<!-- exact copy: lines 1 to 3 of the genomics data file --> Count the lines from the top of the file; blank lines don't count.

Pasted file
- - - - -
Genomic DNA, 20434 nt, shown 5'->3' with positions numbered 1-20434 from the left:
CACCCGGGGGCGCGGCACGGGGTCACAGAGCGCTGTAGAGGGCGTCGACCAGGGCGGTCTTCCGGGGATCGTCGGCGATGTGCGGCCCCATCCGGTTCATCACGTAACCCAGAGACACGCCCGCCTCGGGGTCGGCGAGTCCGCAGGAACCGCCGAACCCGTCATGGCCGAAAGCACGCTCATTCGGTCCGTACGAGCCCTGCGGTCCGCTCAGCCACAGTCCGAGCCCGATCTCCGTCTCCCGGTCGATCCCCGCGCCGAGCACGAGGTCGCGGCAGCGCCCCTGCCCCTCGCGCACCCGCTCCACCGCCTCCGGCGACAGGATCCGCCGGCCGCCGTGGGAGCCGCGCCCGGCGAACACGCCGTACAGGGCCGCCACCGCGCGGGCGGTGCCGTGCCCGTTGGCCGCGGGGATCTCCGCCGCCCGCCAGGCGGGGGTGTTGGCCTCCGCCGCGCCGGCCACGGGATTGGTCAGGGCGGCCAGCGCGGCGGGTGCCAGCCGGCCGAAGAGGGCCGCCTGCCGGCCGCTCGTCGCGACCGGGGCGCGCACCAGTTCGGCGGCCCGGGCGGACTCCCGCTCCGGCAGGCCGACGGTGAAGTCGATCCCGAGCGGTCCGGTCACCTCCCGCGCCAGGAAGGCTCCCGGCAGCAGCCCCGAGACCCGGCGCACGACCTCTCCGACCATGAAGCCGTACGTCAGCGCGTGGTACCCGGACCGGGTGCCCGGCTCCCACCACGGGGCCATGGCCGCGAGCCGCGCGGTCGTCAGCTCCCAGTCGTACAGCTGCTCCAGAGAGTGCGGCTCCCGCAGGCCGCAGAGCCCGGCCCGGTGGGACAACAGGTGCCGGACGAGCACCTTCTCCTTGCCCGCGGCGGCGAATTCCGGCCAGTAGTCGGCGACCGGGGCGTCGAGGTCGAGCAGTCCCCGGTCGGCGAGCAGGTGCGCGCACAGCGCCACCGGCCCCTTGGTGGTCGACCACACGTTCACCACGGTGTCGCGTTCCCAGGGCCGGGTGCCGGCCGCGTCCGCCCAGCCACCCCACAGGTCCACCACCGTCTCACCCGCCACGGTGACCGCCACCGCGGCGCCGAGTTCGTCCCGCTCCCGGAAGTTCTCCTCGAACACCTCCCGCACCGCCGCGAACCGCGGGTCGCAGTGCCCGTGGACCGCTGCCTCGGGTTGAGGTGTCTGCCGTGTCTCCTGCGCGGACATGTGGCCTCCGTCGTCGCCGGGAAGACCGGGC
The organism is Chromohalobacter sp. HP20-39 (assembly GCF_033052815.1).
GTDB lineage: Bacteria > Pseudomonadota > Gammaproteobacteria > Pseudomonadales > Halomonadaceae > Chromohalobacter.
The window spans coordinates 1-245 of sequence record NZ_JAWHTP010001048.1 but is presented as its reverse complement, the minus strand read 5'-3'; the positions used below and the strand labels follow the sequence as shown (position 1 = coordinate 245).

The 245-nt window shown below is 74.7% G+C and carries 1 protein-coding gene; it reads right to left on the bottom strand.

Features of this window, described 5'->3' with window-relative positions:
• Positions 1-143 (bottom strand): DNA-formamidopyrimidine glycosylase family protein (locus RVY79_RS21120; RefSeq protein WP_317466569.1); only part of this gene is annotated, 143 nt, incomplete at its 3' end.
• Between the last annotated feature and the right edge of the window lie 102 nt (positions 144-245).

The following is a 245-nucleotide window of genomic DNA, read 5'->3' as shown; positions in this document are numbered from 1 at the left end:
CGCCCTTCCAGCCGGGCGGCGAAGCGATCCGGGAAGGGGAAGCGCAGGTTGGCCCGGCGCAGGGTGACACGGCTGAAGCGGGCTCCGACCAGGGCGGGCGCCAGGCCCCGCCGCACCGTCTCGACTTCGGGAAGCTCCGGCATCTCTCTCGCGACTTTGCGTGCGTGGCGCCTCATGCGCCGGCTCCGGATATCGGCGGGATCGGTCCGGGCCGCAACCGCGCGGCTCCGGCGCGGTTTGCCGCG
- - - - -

Genomic DNA, 20434 nt, shown 5'->3' with positions numbered 1-20434 from the left:
CACCCGGGGGCGCGGCACGGGGTCACAGAGCGCTGTAGAGGGCGTCGACCAGGGCGGTCTTCCGGGGATCGTCGGCGATGTGCGGCCCCATCCGGTTCATCACGTAACCCAGAGACACGCCCGCCTCGGGGTCGGCGAGTCCGCAGGAACCGCCGAACCCGTCATGGCCGAAAGCACGCTCATTCGGTCCGTACGAGCCCTGCGGTCCGCTCAGCCACAGTCCGAGCCCGATCTCCGTCTCCCGGTCGATCCCCGCGCCGAGCACGAGGTCGCGGCAGCGCCCCTGCCCCTCGCGCACCCGCTCCACCGCCTCCGGCGACAGGATCCGCCGGCCGCCGTGGGAGCCGCGCCCGGCGAACACGCCGTACAGGGCCGCCACCGCGCGGGCGGTGCCGTGCCCGTTGGCCGCGGGGATCTCCGCCGCCCGCCAGGCGGGGGTGTTGGCCTCCGCCGCGCCGGCCACGGGATTGGTCAGGGCGGCCAGCGCGGCGGGTGCCAGCCGGCCGAAGAGGGCCGCCTGCCGGCCGCTCGTCGCGACCGGGGCGCGCACCAGTTCGGCGGCCCGGGCGGACTCCCGCTCCGGCAGGCCGACGGTGAAGTCGATCCCGAGCGGTCCGGTCACCTCCCGCGCCAGGAAGGCTCCCGGCAGCAGCCCCGAGACCCGGCGCACGACCTCTCCGACCATGAAGCCGTACGTCAGCGCGTGGTACCCGGACCGGGTGCCCGGCTCCCACCACGGGGCCATGGCCGCGAGCCGCGCGGTCGTCAGCTCCCAGTCGTACAGCTGCTCCAGAGAGTGCGGCTCCCGCAGGCCGCAGAGCCCGGCCCGGTGGGACAACAGGTGCCGGACGAGCACCTTCTCCTTGCCCGCGGCGGCGAATTCCGGCCAGTAGTCGGCGACCGGGGCGTCGAGGTCGAGCAGTCCCCGGTCGGCGAGCAGGTGCGCGCACAGCGCCACCGGCCCCTTGGTGGTCGACCACACGTTCACCACGGTGTCGCGTTCCCAGGGCCGGGTGCCGGCCGCGTCCGCCCAGCCACCCCACAGGTCCACCACCGTCTCACCCGCCACGGTGACCGCCACCGCGGCGCCGAGTTCGTCCCGCTCCCGGAAGTTCTCCTCGAACACCTCCCGCACCGCCGCGAACCGCGGGTCGCAGTGCCCGTGGACCGCTGCCTCGGGTTGAGGTGTCTGCCGTGTCTCCTGCGCGGACATGTGGCCTCCGTCGTCGCCGGGAAGACCGGGC
The organism is Chromohalobacter sp. HP20-39 (assembly GCF_033052815.1).